INDIANAPOLIS — The words were stunning as they flew out of announcer Paul Page’s mouth in the waning laps of the 1992 Indianapolis 500.

“Michael is slowing! Michael is slowing!” he declared. “The rest of the field is coming past. Michael Andretti is slowing down.”

Andretti was within 20 miles of earning a coveted Indianapolis 500 victory. He’d dominated the race, led 160 laps, had the field covered. Then just like that, his car slowed to a crawl because of a broken fuel pump and his heartbreak was complete.

“It was that close to being the greatest moment in my life and it turned out to be the worst moment,” he said. “Me breaking down with 10 laps to go with a totally dominant car, it was a killer.”

In the lead-up to the 100th running of the “The Greatest Spectacle in Racing,” The Associated Press interviewed the 27 living race winners on topics ranging from the greatest driver to most memorable moment. Their answers to the best driver to never win the Indianapolis 500 gave Andretti a distinction he’d rather go to anyone else.

Andretti received 17 of the 27 votes, while Lloyd Ruby received four. Others mentioned were Tony Stewart, Jim Clark – who actually won the race in 1965 – Roberto Guerrero and Alex Zanardi.

“Being the best driver to have not won Indy is an unfortunate honor,” Andretti told the AP. “I think I’d much rather be one of the winners and not be honored in this category at all. But a lot of great drivers have raced here and never did win, so to be picked among those names is a real honor.”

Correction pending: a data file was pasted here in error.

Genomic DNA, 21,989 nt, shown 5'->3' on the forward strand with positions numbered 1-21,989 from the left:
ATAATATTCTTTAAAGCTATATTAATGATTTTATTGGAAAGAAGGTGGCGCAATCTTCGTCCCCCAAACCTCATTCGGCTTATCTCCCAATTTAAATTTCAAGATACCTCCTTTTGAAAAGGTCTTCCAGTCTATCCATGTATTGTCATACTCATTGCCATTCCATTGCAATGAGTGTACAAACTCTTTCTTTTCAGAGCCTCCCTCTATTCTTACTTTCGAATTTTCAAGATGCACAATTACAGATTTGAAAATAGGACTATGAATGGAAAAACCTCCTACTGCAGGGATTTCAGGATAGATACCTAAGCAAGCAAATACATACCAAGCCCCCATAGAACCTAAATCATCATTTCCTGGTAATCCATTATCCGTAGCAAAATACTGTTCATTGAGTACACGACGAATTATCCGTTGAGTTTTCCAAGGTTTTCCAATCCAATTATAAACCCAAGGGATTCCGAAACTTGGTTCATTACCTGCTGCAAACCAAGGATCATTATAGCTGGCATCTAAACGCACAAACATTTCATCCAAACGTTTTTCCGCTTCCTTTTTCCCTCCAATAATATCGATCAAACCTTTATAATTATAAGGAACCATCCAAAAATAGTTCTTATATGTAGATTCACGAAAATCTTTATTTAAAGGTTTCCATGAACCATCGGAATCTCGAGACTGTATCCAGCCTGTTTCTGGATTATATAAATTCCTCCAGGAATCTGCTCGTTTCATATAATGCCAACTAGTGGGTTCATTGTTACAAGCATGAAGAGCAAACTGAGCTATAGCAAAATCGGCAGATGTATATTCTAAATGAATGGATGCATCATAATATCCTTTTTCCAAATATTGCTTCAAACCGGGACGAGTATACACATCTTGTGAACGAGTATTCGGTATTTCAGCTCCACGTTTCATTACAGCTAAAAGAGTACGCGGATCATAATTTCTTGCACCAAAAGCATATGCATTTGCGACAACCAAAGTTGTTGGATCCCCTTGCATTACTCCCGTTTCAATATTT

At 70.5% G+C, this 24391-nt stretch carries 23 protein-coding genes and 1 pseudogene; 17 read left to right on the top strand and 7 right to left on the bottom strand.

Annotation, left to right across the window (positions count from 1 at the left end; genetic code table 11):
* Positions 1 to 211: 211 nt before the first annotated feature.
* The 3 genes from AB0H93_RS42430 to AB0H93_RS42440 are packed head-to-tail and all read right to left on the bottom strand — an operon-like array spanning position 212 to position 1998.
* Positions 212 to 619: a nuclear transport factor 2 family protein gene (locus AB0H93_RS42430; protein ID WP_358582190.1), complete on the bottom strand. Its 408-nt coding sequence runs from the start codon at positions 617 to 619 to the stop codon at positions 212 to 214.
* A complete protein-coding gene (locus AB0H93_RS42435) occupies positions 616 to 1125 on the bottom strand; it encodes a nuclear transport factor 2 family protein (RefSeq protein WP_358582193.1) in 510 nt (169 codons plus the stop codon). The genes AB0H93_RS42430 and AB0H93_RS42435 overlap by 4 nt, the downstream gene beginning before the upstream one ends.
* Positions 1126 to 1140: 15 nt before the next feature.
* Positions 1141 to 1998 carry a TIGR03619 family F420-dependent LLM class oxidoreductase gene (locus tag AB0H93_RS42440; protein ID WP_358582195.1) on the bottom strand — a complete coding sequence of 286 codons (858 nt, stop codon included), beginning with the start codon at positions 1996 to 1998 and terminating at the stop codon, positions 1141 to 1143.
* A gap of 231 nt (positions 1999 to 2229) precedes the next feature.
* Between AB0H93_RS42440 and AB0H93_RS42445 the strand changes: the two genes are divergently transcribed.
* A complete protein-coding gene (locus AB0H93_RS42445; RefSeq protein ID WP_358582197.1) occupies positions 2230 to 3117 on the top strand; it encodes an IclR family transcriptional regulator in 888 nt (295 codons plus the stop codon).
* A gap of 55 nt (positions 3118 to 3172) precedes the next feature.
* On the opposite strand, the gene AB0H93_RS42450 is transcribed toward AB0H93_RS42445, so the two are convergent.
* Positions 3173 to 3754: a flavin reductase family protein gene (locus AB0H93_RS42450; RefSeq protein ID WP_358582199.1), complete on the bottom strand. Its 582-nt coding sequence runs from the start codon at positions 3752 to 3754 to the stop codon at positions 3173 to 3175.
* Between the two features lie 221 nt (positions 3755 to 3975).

Andretti built one of the most impressive careers in American open-wheel racing history. He ranks fifth in starts (317), third in wins (42) and laps led (6,607). But his career is widely defined by his oh-so-close moments at Indy that added to the lore of the “Andretti curse.”

All tickets for Sunday’s race have been sold and, for only the third time in history, local race fans will be able to watch the race live on television.

The race has traditionally been televised on tape delay in the Indianapolis market. But with all reserved seating, suite and general admission tickets sold out for the 100th running of the race, the blackout was lifted. The race has not been televised live locally since the 1950s.

Indiana Gov. Mike Pence issued a statement in support of the decision to lift the blackout.

Tickets for Friday’s final practice and Saturday’s Legends Day are still available.


Only subscribers are eligible to post comments. Please subscribe or to participate in the conversation. Here’s why.

Use the form below to reset your password. When you've submitted your account email, we will send an email with a reset code.

Kennebec Journal & Morning Sentinel news

Get news and events from your towns in your inbox every Friday.
  • This field is for validation purposes and should be left unchanged.